Other negative responses may include feelings of self-blame, guilt and shame, as someone wonders if she could have done more for a loved one during his life or illness. Amidst the negative responses, some people may even experience relief, joy and laughter because their loved one is no longer suffering.

Examples of Grieving

Grieving is not only about the death of a loved one or special person. The process is also triggered by other losses including:

  • A national or international traumatic event
  • Loss of job, status, or an opportunity, or changes in the workplace
  • Loss of youth or physical abilities
  • Response of health caregivers to the death of a patient
  • Reaction of a child to parent's divorce

Factors That Influence the Grieving Process

According to Dr. Worden, factors that influence the types of symptoms, and the severity and duration of a person's grieving process include:

  • Cultural context, cultural and personal beliefs, and mourning rituals
  • The type of loss (death versus divorce, job loss, or loss of physical abilities)
  • The relationship to the deceased
  • How the person died
  • Coping skills, resilience and outlook on life
  • Existing vulnerabilities such as other stressors, previous losses, multiple losses, or a psychological disorder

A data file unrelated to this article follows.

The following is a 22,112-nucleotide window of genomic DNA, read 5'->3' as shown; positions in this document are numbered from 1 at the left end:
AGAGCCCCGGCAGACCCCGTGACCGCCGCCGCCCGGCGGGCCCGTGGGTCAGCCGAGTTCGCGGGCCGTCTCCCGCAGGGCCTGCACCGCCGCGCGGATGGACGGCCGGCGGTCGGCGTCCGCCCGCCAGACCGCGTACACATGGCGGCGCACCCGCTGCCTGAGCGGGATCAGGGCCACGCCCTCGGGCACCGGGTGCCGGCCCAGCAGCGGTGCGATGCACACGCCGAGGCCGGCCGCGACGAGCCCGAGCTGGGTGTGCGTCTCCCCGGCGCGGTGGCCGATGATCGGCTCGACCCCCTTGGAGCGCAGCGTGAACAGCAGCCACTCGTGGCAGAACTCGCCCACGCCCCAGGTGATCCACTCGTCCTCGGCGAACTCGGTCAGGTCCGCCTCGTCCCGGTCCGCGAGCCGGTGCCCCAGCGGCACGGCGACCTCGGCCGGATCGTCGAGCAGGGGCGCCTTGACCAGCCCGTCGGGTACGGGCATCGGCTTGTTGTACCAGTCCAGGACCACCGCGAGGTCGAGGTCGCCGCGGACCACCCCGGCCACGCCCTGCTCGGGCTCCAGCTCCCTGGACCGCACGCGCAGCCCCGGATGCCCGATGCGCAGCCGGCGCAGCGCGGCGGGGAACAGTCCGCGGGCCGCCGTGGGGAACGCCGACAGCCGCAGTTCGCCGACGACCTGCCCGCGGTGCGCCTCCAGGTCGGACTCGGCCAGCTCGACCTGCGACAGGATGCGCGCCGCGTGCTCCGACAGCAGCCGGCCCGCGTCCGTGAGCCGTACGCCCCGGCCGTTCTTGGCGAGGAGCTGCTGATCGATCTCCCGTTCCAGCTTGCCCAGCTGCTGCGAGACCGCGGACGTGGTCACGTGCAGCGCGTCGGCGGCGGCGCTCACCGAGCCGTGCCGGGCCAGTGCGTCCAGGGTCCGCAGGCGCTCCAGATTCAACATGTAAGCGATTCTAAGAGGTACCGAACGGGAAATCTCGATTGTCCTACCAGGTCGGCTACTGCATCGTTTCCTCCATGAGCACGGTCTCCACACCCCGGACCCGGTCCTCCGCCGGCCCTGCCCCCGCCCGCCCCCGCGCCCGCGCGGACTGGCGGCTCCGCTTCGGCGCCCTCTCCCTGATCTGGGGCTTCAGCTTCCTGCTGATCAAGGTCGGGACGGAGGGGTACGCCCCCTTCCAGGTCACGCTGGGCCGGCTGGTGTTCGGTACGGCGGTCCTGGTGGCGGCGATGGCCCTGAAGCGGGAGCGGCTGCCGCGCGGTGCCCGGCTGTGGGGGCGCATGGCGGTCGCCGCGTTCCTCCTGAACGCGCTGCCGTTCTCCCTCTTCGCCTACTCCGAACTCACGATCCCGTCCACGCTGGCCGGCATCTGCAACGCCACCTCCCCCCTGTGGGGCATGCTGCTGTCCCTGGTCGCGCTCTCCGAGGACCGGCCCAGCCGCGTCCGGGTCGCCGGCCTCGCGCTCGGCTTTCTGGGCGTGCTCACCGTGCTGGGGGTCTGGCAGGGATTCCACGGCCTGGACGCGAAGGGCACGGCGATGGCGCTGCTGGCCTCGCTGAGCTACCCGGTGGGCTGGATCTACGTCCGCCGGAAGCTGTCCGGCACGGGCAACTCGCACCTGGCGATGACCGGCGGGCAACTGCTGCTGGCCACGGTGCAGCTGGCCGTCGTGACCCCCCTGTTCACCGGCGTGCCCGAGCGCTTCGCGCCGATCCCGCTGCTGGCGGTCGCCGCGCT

The Five Stages of Grieving

Adapting Bowlby's four stages of mourning, psychiatrist, Dr. Elizabeth Kubler-Ross first explored her five stages of grieving or mourning theory in her 1969 book, On Death and Dying as a way to understand and teach the process of grieving during dying. She grouped the various emotions, thoughts and behaviors that a griever can experience into five stages for convenience and simplicity. The five stages include:

  • Denial: In the denial stage of grieving, emotions, feelings and even actions are numb or suspended. There can be shock and disbelief or a sense of surrealism.
  • Anger: Anger against the deceased, God, loved ones, caregivers and others is considered a natural part of grieving. It can connect a person with reality, provide an outlet for feelings and energize the mourner where denial can produce a phase of inaction.